The intention of the present volume is to unite the research of a range of scholars who have been working on features of non-standard, vernacular English which show an areal distribution, i.e. which cluster geographically across the world. Features common to an area can be due to (i) shared dialect input, (ii) common but separate innovations after settlement, or (iii) area-internal diffusion from one variety to another and/or others. The relative weighting of these factors is an important topic in the book and is a key focus in the 17 chapters.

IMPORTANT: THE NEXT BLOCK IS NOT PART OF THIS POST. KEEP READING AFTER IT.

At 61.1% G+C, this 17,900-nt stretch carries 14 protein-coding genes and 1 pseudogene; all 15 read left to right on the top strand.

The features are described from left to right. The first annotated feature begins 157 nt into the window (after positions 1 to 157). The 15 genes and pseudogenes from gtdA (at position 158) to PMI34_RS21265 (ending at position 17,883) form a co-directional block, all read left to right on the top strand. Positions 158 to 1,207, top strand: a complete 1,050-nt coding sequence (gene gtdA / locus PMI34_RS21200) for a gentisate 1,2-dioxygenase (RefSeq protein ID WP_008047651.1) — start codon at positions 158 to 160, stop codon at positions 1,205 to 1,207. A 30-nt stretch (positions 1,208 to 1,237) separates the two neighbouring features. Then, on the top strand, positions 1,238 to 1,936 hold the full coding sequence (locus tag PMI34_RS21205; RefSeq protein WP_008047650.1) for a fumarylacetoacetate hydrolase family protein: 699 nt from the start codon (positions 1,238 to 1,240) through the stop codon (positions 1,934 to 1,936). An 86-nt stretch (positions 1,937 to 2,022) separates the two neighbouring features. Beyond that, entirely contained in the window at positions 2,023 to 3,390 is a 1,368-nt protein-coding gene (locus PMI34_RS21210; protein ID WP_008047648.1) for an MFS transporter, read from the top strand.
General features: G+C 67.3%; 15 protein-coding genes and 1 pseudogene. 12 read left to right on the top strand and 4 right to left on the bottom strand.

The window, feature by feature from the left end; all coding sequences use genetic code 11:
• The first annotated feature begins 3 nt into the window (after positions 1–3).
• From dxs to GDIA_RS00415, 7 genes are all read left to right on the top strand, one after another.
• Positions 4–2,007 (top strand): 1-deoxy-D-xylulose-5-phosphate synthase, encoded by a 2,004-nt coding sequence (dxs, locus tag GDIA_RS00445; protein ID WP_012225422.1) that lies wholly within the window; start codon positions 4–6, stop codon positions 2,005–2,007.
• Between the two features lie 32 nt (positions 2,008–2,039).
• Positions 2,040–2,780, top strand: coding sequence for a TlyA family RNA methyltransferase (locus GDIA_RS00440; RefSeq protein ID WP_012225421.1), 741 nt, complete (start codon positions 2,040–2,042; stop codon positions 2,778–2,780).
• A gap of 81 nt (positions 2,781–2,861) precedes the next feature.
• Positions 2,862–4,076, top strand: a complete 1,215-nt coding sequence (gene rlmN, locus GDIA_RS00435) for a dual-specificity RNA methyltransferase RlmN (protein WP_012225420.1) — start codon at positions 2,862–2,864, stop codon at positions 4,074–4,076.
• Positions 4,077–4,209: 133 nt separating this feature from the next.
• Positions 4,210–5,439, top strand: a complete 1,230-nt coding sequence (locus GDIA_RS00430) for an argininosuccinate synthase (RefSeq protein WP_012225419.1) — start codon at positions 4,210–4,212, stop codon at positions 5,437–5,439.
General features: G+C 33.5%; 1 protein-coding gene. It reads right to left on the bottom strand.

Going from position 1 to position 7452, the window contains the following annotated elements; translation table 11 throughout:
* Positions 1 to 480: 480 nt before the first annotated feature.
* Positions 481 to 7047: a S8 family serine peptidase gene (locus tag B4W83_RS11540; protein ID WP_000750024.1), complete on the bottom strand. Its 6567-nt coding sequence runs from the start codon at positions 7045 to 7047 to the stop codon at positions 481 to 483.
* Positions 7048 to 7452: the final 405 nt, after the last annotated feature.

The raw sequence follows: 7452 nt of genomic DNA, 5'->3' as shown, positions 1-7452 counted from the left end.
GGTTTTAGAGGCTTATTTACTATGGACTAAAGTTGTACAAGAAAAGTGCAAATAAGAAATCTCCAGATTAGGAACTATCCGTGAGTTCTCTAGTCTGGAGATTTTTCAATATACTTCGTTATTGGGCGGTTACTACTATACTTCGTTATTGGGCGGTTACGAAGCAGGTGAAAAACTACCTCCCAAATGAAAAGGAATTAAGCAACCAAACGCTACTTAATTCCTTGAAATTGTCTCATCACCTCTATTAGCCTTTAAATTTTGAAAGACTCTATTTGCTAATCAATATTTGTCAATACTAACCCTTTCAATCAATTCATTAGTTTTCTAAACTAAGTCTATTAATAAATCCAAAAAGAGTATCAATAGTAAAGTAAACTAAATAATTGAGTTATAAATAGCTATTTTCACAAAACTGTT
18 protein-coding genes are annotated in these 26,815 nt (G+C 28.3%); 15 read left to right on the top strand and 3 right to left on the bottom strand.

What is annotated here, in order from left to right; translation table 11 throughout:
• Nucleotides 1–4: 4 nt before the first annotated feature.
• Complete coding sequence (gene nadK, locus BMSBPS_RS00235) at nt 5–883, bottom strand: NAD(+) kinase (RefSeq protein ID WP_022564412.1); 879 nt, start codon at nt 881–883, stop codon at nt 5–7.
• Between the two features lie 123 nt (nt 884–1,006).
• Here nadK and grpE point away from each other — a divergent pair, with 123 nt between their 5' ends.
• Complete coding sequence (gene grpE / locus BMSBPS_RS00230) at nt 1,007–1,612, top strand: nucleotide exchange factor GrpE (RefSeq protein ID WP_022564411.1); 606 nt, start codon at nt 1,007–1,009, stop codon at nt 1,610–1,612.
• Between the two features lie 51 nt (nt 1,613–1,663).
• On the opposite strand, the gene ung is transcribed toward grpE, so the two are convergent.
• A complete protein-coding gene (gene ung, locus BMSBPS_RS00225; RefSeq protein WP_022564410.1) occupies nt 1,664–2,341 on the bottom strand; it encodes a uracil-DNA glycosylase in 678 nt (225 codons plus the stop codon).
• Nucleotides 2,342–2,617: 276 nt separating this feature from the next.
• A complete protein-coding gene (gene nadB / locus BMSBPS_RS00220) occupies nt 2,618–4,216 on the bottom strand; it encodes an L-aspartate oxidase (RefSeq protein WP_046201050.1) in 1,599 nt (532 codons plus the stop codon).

The book is divided into two large blocks, the first one consisting of case studies (8 chapters) and the second with features complexes (9 chapters). The former look at major anglophone locations from an areal perspective while the latter examine linguistic categories and features with a view to determine whether these could be areally based or not.